Pennsylvania nudged school districts to reopen elementary schools Thursday by changing its official guidance.
Prior to Thursday, the Department of Education recommended that schools in counties with “substantial” COVID-19 transmission conduct all learning remotely.
They changed that guidance to say that schools in these counties could offer in-person instruction to elementary-aged students. All counties currently have “substantial” transmission, a state-established threshold that means they recorded at least 100 COVID-19 cases per 100,000 residents over the preceding week.
The change in guidance will take effect at the beginning of the next semester — or around Jan. 25 — according to acting Secretary of Education, Noe Ortega.
“Schools are going to be encouraged to allow for elementary school students to return back to campus,” Ortega said at a Thursday press briefing.
The guidance is not binding, and indeed many schools have been open for weeks or months despite substantial community transmission. But the state’s recommendations still carry weight and could influence some districts to reopen in the coming weeks.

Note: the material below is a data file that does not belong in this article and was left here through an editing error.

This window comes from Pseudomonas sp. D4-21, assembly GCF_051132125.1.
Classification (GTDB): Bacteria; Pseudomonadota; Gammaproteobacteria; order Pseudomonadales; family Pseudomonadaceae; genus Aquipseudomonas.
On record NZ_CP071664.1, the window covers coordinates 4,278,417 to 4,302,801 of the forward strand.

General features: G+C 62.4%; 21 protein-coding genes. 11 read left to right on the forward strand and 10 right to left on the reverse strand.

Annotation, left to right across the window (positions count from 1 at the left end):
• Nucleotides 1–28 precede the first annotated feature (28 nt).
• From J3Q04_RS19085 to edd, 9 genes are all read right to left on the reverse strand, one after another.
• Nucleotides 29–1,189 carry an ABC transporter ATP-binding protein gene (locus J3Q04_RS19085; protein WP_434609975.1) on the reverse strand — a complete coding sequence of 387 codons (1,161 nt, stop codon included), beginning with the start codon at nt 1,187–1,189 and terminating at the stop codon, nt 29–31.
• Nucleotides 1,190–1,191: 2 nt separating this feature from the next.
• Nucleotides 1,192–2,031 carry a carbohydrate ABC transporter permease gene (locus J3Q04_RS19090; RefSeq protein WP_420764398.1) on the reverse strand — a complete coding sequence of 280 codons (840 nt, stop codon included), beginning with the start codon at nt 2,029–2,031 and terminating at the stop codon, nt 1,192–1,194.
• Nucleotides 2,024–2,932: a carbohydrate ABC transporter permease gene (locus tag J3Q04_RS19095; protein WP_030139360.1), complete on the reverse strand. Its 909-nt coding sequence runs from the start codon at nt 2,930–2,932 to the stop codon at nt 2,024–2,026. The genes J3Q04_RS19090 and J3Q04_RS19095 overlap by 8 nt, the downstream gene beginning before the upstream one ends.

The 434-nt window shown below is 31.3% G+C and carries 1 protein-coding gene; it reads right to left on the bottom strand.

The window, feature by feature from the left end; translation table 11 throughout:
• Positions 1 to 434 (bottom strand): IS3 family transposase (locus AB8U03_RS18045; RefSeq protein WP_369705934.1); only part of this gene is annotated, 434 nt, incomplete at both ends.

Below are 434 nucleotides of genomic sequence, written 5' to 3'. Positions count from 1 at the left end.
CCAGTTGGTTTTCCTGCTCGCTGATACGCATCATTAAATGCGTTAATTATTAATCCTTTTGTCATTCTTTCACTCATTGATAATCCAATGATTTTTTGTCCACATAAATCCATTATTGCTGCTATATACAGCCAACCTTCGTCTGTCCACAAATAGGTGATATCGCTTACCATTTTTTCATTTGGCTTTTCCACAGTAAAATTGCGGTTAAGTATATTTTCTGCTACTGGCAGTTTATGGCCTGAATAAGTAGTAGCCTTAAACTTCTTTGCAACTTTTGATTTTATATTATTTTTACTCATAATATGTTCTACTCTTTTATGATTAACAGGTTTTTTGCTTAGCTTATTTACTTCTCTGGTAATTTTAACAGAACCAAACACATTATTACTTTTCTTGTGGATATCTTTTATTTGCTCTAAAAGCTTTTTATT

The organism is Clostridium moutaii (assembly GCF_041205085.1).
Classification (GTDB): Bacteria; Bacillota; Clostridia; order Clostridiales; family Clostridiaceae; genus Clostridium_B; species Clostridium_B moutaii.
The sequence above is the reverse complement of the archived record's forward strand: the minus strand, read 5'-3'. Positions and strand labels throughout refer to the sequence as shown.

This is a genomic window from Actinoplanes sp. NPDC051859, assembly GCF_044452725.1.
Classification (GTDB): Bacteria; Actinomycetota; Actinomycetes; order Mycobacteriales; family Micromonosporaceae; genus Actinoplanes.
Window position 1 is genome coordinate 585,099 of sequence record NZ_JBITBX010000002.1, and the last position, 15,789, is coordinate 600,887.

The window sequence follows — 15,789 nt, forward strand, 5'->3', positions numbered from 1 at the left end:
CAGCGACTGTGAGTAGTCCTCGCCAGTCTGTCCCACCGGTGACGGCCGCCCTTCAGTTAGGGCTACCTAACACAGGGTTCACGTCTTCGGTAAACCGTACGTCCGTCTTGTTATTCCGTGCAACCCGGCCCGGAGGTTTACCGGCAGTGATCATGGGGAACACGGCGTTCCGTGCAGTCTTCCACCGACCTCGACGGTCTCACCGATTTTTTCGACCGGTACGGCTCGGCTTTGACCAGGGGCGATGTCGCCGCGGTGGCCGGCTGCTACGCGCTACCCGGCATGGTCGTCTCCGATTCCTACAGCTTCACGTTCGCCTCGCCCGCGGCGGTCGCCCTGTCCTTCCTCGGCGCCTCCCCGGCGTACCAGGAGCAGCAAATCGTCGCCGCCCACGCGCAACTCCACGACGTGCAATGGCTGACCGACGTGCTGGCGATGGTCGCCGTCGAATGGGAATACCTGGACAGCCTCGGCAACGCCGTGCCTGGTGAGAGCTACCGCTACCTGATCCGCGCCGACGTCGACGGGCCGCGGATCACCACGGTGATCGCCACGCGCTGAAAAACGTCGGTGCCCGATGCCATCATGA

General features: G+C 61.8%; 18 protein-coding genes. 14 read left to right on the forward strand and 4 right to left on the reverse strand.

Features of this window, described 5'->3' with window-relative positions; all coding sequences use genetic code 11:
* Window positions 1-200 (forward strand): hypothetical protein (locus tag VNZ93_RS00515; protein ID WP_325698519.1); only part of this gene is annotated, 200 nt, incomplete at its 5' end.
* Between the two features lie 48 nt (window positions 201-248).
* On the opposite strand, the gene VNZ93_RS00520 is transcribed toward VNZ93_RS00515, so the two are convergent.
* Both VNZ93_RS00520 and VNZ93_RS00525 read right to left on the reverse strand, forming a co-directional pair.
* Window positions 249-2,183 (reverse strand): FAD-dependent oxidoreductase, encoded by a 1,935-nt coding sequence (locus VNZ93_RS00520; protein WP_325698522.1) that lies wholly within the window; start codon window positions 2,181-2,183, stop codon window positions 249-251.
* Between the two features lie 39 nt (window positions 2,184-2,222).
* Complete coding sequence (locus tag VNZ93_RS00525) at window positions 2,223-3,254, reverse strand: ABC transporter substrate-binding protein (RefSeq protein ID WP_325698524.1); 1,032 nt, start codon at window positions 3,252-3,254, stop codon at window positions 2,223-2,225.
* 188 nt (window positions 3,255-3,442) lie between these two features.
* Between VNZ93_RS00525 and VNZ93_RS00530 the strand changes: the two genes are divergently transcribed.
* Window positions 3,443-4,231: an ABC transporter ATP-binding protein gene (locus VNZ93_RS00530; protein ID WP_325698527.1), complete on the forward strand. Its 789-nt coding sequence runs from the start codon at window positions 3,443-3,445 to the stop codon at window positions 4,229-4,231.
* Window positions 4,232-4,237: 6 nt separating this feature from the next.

The official recommendations say that schools can have elementary kids back so long as six feet of separation is maintained among students. The state says schools can achieve this by bringing students back for half the week or using extra buildings such as secondary schools.
The state also recommends that schools “consider” offering in-person instruction to “targeted” groups such as students learning English and students with disabilities.
State officials defended this change in guidance by referencing new research on the risks of COVID-19 and the harm inflicted on the youngest online learners.
“The research on offering in-person instruction during COVID-19 continues to emerge,” Secretary of Health Dr. Rachel Levine said. “While it is impossible to eliminate the risk of disease transmission entirely within a school setting where community spread is present, recent studies have shown that when mitigation efforts, such as universal masking, physical distancing, and hand hygiene are followed, it may be safer for younger children, particularly elementary grade students, to return to in-person instruction.”
New research does suggest that reopening schools in areas with moderate or low COVID transmission seems not to increase community spread. And there’s evidence that elementary-age students are less likely to transmit the virus.
That said, the research is far cloudier when it comes to opening schools in areas with significant COVID transmission.
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